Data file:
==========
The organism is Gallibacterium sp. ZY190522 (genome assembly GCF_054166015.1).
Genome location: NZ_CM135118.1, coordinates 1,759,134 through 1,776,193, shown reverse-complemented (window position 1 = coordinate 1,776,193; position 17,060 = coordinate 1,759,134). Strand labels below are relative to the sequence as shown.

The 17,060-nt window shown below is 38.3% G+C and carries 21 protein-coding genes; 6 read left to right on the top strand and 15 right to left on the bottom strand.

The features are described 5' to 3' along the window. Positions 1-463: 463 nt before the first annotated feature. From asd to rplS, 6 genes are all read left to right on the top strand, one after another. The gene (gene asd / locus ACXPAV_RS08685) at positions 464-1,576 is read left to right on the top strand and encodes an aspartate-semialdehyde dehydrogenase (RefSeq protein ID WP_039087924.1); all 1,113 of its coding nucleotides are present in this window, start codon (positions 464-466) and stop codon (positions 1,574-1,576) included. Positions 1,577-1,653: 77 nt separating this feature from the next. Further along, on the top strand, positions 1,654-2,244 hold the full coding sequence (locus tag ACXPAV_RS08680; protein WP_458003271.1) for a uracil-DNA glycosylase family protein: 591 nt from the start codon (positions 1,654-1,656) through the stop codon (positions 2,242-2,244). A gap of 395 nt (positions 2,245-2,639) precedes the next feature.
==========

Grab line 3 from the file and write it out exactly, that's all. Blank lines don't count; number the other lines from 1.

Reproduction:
The 17,060-nt window shown below is 38.3% G+C and carries 21 protein-coding genes; 6 read left to right on the top strand and 15 right to left on the bottom strand.